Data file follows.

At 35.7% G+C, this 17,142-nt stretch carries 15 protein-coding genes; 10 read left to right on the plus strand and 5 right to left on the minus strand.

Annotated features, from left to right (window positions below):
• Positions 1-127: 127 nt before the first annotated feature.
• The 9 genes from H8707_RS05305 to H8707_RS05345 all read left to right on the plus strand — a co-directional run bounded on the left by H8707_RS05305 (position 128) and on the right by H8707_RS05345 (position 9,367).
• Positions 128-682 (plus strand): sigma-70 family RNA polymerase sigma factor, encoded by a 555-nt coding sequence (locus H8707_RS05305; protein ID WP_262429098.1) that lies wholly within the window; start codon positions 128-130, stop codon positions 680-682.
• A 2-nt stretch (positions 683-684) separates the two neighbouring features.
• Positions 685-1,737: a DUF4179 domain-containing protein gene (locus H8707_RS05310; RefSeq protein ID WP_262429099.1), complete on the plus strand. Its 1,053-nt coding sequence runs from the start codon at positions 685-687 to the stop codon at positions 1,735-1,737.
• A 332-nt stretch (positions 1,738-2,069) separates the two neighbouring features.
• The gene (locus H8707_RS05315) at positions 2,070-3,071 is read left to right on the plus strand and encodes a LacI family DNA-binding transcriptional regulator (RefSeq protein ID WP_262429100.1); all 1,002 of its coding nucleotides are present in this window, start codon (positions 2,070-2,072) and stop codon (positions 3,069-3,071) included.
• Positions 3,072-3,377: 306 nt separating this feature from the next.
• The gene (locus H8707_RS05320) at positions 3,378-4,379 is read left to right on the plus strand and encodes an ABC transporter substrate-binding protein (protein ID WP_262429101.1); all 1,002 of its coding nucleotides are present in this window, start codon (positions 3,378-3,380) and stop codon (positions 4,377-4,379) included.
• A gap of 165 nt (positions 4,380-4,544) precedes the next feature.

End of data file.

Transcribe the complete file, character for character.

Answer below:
At 35.7% G+C, this 17,142-nt stretch carries 15 protein-coding genes; 10 read left to right on the plus strand and 5 right to left on the minus strand.

Annotated features, from left to right (window positions below):
• Positions 1-127: 127 nt before the first annotated feature.
• The 9 genes from H8707_RS05305 to H8707_RS05345 all read left to right on the plus strand — a co-directional run bounded on the left by H8707_RS05305 (position 128) and on the right by H8707_RS05345 (position 9,367).
• Positions 128-682 (plus strand): sigma-70 family RNA polymerase sigma factor, encoded by a 555-nt coding sequence (locus H8707_RS05305; protein ID WP_262429098.1) that lies wholly within the window; start codon positions 128-130, stop codon positions 680-682.
• A 2-nt stretch (positions 683-684) separates the two neighbouring features.
• Positions 685-1,737: a DUF4179 domain-containing protein gene (locus H8707_RS05310; RefSeq protein ID WP_262429099.1), complete on the plus strand. Its 1,053-nt coding sequence runs from the start codon at positions 685-687 to the stop codon at positions 1,735-1,737.
• A 332-nt stretch (positions 1,738-2,069) separates the two neighbouring features.
• The gene (locus H8707_RS05315) at positions 2,070-3,071 is read left to right on the plus strand and encodes a LacI family DNA-binding transcriptional regulator (RefSeq protein ID WP_262429100.1); all 1,002 of its coding nucleotides are present in this window, start codon (positions 2,070-2,072) and stop codon (positions 3,069-3,071) included.
• Positions 3,072-3,377: 306 nt separating this feature from the next.
• The gene (locus H8707_RS05320) at positions 3,378-4,379 is read left to right on the plus strand and encodes an ABC transporter substrate-binding protein (protein ID WP_262429101.1); all 1,002 of its coding nucleotides are present in this window, start codon (positions 3,378-3,380) and stop codon (positions 4,377-4,379) included.
• A gap of 165 nt (positions 4,380-4,544) precedes the next feature.